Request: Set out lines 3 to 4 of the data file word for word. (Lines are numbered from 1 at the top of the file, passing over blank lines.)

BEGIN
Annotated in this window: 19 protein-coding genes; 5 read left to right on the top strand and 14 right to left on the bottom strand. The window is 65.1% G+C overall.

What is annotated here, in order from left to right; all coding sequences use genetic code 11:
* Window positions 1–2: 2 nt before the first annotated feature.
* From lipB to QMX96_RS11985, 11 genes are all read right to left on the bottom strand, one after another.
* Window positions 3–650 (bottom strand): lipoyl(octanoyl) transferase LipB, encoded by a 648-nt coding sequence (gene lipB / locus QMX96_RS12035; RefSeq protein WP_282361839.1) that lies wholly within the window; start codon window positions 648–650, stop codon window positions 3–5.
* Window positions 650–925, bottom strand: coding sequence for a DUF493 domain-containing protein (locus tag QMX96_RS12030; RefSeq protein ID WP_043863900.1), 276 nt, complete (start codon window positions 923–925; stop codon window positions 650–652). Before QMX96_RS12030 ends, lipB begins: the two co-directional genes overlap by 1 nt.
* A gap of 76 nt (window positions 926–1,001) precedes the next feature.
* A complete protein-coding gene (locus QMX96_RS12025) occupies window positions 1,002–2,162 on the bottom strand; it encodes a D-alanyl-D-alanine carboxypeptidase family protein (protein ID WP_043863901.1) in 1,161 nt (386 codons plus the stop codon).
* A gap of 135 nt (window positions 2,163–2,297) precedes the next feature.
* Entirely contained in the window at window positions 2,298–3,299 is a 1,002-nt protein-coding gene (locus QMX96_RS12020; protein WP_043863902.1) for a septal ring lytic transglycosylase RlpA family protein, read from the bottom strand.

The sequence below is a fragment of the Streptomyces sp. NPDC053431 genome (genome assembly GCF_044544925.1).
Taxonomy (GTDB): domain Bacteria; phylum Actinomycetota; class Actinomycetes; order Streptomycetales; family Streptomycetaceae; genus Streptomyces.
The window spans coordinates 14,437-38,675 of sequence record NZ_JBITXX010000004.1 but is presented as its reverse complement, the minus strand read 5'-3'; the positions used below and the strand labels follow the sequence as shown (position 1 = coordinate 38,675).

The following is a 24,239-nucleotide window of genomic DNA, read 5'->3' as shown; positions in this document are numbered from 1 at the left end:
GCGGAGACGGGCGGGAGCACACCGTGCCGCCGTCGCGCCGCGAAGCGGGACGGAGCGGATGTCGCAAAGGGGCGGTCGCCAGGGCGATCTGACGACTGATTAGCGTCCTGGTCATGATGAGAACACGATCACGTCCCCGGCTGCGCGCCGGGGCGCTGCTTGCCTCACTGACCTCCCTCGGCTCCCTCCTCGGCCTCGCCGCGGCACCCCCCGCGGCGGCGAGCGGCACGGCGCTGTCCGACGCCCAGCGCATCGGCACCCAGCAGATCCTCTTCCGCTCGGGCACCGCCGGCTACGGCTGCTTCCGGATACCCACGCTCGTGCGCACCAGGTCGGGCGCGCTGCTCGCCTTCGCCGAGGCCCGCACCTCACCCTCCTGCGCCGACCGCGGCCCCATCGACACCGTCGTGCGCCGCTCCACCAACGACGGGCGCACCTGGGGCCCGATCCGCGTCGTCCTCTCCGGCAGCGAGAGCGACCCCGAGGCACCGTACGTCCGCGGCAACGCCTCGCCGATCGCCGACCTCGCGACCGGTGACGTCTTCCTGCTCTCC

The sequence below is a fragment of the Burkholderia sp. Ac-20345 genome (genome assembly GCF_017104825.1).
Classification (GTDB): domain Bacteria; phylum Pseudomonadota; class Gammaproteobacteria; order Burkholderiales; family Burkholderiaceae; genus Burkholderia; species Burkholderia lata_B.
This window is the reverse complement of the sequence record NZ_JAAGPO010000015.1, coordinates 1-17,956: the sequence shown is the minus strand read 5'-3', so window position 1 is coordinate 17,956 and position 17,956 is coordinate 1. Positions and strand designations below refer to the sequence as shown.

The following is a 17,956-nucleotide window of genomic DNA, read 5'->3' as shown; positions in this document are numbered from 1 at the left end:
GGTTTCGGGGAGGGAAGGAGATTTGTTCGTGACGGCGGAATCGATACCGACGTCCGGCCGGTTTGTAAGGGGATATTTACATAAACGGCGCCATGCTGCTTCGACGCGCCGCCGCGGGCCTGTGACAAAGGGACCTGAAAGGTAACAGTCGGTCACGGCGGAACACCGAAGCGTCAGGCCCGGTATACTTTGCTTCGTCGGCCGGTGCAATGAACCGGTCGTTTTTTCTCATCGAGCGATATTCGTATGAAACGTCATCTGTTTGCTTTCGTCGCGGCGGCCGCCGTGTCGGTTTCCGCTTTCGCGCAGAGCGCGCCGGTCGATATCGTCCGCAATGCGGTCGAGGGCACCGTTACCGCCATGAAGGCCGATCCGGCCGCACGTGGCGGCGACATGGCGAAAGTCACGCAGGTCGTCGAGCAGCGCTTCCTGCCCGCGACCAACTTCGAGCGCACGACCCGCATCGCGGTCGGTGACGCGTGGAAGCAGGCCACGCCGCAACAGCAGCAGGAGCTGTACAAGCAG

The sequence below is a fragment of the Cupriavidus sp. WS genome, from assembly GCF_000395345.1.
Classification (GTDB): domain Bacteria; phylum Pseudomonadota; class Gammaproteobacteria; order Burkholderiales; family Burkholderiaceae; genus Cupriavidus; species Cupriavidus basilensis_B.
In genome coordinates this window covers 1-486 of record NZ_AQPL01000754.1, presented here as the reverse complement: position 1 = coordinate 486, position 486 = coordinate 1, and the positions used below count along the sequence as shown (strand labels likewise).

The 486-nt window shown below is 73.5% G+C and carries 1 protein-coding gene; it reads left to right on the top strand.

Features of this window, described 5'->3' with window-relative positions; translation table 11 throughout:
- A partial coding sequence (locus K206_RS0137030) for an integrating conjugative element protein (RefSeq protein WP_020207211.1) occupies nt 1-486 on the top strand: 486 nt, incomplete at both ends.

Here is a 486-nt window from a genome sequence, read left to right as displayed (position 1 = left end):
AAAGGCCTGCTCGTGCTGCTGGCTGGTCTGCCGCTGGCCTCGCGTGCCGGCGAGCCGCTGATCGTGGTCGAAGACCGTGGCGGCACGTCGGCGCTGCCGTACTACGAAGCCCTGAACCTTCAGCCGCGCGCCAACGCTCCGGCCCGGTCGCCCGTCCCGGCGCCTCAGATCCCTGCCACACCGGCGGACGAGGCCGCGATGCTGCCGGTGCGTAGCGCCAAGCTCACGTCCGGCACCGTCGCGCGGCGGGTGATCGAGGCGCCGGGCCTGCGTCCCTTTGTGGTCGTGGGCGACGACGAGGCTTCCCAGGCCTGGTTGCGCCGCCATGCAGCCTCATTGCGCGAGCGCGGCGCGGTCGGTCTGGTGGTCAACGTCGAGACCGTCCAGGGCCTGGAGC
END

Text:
* Window positions 1–2: 2 nt before the first annotated feature.
* From lipB to QMX96_RS11985, 11 genes are all read right to left on the bottom strand, one after another.